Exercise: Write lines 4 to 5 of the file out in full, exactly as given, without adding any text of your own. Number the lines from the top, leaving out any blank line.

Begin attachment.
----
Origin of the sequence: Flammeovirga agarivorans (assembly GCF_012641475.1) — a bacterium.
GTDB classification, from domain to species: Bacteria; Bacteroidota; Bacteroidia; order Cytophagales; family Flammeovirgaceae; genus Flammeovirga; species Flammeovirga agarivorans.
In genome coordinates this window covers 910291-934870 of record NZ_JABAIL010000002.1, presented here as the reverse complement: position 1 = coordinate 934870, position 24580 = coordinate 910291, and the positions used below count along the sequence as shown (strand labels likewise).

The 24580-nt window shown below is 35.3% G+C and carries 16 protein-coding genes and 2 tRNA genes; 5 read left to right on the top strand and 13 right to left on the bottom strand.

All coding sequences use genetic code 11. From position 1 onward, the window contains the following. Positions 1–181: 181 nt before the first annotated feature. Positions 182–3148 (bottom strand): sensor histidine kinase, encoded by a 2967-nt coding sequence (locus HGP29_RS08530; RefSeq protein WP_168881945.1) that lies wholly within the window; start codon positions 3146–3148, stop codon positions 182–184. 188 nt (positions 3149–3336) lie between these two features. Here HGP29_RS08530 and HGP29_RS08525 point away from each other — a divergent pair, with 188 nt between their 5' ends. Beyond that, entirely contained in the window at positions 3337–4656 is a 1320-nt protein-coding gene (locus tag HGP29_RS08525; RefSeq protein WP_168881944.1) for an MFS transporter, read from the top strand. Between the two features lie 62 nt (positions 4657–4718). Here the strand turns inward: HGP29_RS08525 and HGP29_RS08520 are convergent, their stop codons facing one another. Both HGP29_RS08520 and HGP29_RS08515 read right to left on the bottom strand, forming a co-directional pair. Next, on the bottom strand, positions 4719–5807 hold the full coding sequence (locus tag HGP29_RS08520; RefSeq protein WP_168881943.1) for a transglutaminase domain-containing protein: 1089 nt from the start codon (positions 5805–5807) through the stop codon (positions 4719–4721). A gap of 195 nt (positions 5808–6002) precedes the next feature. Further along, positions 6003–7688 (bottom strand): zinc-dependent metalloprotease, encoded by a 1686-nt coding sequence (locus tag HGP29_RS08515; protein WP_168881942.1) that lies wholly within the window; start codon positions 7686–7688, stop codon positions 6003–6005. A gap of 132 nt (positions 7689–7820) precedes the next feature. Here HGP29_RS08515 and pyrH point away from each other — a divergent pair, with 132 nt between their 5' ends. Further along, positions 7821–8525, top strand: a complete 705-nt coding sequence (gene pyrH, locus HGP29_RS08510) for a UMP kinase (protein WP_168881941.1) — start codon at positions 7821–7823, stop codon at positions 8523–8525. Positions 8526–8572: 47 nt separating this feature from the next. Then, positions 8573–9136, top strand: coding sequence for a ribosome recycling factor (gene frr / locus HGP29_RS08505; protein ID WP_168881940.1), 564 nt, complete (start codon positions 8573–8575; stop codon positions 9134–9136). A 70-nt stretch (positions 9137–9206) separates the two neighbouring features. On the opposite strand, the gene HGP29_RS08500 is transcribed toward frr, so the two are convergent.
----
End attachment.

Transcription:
The 24580-nt window shown below is 35.3% G+C and carries 16 protein-coding genes and 2 tRNA genes; 5 read left to right on the top strand and 13 right to left on the bottom strand.

All coding sequences use genetic code 11. From position 1 onward, the window contains the following. Positions 1–181: 181 nt before the first annotated feature. Positions 182–3148 (bottom strand): sensor histidine kinase, encoded by a 2967-nt coding sequence (locus HGP29_RS08530; RefSeq protein WP_168881945.1) that lies wholly within the window; start codon positions 3146–3148, stop codon positions 182–184. 188 nt (positions 3149–3336) lie between these two features. Here HGP29_RS08530 and HGP29_RS08525 point away from each other — a divergent pair, with 188 nt between their 5' ends. Beyond that, entirely contained in the window at positions 3337–4656 is a 1320-nt protein-coding gene (locus tag HGP29_RS08525; RefSeq protein WP_168881944.1) for an MFS transporter, read from the top strand. Between the two features lie 62 nt (positions 4657–4718). Here the strand turns inward: HGP29_RS08525 and HGP29_RS08520 are convergent, their stop codons facing one another. Both HGP29_RS08520 and HGP29_RS08515 read right to left on the bottom strand, forming a co-directional pair. Next, on the bottom strand, positions 4719–5807 hold the full coding sequence (locus tag HGP29_RS08520; RefSeq protein WP_168881943.1) for a transglutaminase domain-containing protein: 1089 nt from the start codon (positions 5805–5807) through the stop codon (positions 4719–4721). A gap of 195 nt (positions 5808–6002) precedes the next feature. Further along, positions 6003–7688 (bottom strand): zinc-dependent metalloprotease, encoded by a 1686-nt coding sequence (locus tag HGP29_RS08515; protein WP_168881942.1) that lies wholly within the window; start codon positions 7686–7688, stop codon positions 6003–6005. A gap of 132 nt (positions 7689–7820) precedes the next feature. Here HGP29_RS08515 and pyrH point away from each other — a divergent pair, with 132 nt between their 5' ends. Further along, positions 7821–8525, top strand: a complete 705-nt coding sequence (gene pyrH, locus HGP29_RS08510) for a UMP kinase (protein WP_168881941.1) — start codon at positions 7821–7823, stop codon at positions 8523–8525. Positions 8526–8572: 47 nt separating this feature from the next. Then, positions 8573–9136, top strand: coding sequence for a ribosome recycling factor (gene frr / locus HGP29_RS08505; protein ID WP_168881940.1), 564 nt, complete (start codon positions 8573–8575; stop codon positions 9134–9136). A 70-nt stretch (positions 9137–9206) separates the two neighbouring features. On the opposite strand, the gene HGP29_RS08500 is transcribed toward frr, so the two are convergent.